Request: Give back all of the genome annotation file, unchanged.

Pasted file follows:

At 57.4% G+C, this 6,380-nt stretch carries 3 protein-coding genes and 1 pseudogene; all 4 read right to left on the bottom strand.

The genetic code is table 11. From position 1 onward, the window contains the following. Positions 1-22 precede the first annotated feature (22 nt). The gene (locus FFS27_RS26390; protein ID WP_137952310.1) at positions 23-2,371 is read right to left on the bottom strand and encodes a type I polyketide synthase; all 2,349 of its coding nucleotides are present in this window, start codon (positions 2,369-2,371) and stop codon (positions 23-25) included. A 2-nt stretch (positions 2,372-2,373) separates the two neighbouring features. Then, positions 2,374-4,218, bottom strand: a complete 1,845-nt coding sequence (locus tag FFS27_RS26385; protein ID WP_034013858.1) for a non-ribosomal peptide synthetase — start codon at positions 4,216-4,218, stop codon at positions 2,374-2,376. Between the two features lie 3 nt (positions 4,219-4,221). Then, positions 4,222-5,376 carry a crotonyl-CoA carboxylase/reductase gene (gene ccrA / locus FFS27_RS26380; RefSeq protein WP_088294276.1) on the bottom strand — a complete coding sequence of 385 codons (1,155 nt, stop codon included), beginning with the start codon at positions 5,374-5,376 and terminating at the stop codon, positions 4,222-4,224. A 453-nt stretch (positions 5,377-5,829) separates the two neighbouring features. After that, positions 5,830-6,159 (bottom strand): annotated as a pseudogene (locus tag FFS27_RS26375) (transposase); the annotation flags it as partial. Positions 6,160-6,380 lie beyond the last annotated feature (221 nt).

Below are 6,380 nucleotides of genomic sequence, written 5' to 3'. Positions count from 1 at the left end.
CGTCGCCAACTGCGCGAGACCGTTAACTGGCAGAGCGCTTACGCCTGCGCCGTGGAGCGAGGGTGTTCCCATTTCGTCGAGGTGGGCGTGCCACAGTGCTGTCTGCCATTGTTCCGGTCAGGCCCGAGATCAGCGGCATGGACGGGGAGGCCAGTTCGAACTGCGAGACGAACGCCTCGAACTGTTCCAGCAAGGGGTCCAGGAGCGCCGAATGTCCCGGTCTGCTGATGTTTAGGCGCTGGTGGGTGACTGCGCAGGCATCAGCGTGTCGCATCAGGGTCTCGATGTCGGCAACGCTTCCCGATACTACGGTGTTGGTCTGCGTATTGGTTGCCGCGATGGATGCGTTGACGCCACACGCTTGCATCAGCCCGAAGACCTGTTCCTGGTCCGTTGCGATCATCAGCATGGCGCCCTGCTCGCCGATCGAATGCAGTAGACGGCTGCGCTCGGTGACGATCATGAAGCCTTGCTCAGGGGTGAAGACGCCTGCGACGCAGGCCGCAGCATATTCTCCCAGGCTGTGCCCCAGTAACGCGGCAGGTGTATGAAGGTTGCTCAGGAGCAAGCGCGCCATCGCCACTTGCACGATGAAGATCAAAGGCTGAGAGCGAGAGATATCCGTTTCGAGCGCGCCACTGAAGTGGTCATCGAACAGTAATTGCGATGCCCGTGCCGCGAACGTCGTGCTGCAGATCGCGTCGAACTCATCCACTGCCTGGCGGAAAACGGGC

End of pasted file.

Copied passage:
At 57.4% G+C, this 6,380-nt stretch carries 3 protein-coding genes and 1 pseudogene; all 4 read right to left on the bottom strand.

The genetic code is table 11. From position 1 onward, the window contains the following. Positions 1-22 precede the first annotated feature (22 nt). The gene (locus FFS27_RS26390; protein ID WP_137952310.1) at positions 23-2,371 is read right to left on the bottom strand and encodes a type I polyketide synthase; all 2,349 of its coding nucleotides are present in this window, start codon (positions 2,369-2,371) and stop codon (positions 23-25) included. A 2-nt stretch (positions 2,372-2,373) separates the two neighbouring features. Then, positions 2,374-4,218, bottom strand: a complete 1,845-nt coding sequence (locus tag FFS27_RS26385; protein ID WP_034013858.1) for a non-ribosomal peptide synthetase — start codon at positions 4,216-4,218, stop codon at positions 2,374-2,376. Between the two features lie 3 nt (positions 4,219-4,221). Then, positions 4,222-5,376 carry a crotonyl-CoA carboxylase/reductase gene (gene ccrA / locus FFS27_RS26380; RefSeq protein WP_088294276.1) on the bottom strand — a complete coding sequence of 385 codons (1,155 nt, stop codon included), beginning with the start codon at positions 5,374-5,376 and terminating at the stop codon, positions 4,222-4,224. A 453-nt stretch (positions 5,377-5,829) separates the two neighbouring features. After that, positions 5,830-6,159 (bottom strand): annotated as a pseudogene (locus tag FFS27_RS26375) (transposase); the annotation flags it as partial. Positions 6,160-6,380 lie beyond the last annotated feature (221 nt).

Below are 6,380 nucleotides of genomic sequence, written 5' to 3'. Positions count from 1 at the left end.
CGTCGCCAACTGCGCGAGACCGTTAACTGGCAGAGCGCTTACGCCTGCGCCGTGGAGCGAGGGTGTTCCCATTTCGTCGAGGTGGGCGTGCCACAGTGCTGTCTGCCATTGTTCCGGTCAGGCCCGAGATCAGCGGCATGGACGGGGAGGCCAGTTCGAACTGCGAGACGAACGCCTCGAACTGTTCCAGCAAGGGGTCCAGGAGCGCCGAATGTCCCGGTCTGCTGATGTTTAGGCGCTGGTGGGTGACTGCGCAGGCATCAGCGTGTCGCATCAGGGTCTCGATGTCGGCAACGCTTCCCGATACTACGGTGTTGGTCTGCGTATTGGTTGCCGCGATGGATGCGTTGACGCCACACGCTTGCATCAGCCCGAAGACCTGTTCCTGGTCCGTTGCGATCATCAGCATGGCGCCCTGCTCGCCGATCGAATGCAGTAGACGGCTGCGCTCGGTGACGATCATGAAGCCTTGCTCAGGGGTGAAGACGCCTGCGACGCAGGCCGCAGCATATTCTCCCAGGCTGTGCCCCAGTAACGCGGCAGGTGTATGAAGGTTGCTCAGGAGCAAGCGCGCCATCGCCACTTGCACGATGAAGATCAAAGGCTGAGAGCGAGAGATATCCGTTTCGAGCGCGCCACTGAAGTGGTCATCGAACAGTAATTGCGATGCCCGTGCCGCGAACGTCGTGCTGCAGATCGCGTCGAACTCATCCACTGCCTGGCGGAAAACGGGC